the kids are all right

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THE KIDS ARE ALL RIGHT is a half-hour documentary about a renegade Jerry's Kid named Mike Ervin. A Muscular Dystrophy Association poster child in the 1960s, today Mike is an outspoken disability rights activist who challenges the MDA 's representation of people with disabilities in its Labor Day telethon through his activist group, Jerry's Orphans.


Charities have used poster children to raise money since the 1930s because it works. When people see a child with leg braces and crutches, they feel sorry and drop a coin in the jar or call in the pledge. But once the fundraising drive is over, that image of the poor little poster child lingers. The general public absorbs the idea that people with muscular dystrophy, or polio--really all people with disabilities--are pitiable victims who want and need nothing more than a big charity to take care of them. Or, better, to cure them. Mike calls this the charity mentality.

While the Jerry Lewis telethon may seem like a quaint relic to younger viewers, the reality is that both the charity mentality and the MDA's use of the "pity approach" to raise money seriously undermine the disability civil rights movement. The telethon routinely implies that the source of the problems people with disabilities face is their medical conditions and the answer to their problems is curing them. Millions of viewers tune in every year and come away with the idea that people with disabilities need pity and charity rather than accessible public transportation and housing, employment opportunities and other civil rights that a democratic society should ensure for all its citizens.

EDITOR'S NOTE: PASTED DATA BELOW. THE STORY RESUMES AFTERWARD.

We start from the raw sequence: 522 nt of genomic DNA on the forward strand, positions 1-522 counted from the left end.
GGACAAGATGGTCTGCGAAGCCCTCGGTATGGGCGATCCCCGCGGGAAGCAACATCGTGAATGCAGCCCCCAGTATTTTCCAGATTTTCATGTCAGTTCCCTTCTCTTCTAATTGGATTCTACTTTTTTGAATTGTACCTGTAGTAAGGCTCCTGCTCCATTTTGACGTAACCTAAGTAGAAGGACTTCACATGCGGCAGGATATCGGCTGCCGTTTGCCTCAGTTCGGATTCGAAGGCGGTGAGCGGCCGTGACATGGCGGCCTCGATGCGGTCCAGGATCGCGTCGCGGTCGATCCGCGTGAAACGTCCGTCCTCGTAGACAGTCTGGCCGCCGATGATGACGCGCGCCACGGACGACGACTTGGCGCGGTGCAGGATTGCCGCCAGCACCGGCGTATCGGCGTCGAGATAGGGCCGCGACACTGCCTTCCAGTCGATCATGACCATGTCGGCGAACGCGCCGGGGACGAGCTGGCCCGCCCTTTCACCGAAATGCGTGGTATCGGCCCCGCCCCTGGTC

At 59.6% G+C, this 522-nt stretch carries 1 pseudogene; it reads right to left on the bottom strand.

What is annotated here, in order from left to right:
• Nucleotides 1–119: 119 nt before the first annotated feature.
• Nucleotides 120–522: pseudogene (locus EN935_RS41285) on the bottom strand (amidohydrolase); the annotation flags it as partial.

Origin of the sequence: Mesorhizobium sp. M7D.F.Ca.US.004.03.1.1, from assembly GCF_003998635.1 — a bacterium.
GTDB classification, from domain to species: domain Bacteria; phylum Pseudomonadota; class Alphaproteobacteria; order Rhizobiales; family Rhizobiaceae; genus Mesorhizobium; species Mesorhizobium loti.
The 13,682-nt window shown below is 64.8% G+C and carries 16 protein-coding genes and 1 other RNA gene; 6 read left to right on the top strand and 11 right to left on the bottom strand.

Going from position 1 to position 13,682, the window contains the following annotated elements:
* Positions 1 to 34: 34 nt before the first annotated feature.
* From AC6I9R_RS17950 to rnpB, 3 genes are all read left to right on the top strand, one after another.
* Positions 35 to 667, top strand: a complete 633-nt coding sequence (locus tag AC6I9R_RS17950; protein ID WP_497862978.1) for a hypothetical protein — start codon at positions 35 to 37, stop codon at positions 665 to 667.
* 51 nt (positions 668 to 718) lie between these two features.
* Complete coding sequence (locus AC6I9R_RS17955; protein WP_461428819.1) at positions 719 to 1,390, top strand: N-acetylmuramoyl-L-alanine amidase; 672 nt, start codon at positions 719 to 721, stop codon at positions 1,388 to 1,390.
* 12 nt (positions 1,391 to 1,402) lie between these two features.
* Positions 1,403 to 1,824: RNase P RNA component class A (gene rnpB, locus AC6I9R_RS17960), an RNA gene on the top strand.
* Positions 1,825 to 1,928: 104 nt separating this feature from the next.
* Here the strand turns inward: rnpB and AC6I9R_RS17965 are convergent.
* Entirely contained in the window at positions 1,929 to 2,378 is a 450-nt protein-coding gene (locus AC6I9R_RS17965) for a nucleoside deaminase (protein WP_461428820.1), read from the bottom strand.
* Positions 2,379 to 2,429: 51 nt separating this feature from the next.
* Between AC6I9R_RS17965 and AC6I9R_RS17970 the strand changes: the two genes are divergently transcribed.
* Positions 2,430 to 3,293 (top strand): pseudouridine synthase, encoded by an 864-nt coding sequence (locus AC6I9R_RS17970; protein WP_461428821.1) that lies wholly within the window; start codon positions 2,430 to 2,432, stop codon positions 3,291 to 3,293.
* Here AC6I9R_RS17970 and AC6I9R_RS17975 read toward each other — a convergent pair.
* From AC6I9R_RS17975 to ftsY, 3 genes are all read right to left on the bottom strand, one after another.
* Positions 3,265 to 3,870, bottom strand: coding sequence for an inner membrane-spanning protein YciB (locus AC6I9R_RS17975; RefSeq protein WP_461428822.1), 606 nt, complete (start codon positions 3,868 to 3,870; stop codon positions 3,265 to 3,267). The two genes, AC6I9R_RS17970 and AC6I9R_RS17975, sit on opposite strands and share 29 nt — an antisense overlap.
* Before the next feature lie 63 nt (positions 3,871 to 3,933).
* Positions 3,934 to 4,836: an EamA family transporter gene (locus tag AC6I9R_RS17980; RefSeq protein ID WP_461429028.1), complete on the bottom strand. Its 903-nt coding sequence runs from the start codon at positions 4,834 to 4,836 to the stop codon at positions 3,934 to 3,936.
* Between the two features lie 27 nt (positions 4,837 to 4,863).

THE KIDS ARE ALL RIGHT documents the history of Jerry's Orphans and three consecutive years of their local Chicago Telethon protests. The film contrasts outdated attitudes with a view into the real lives of people with disabilities today. The goal of THE KIDS ARE ALL RIGHT is to raise consciousness about the subtle effects of pity, to empower people with disabilities to advocate for their own rights, and to inspire activism.


Mike Ervin

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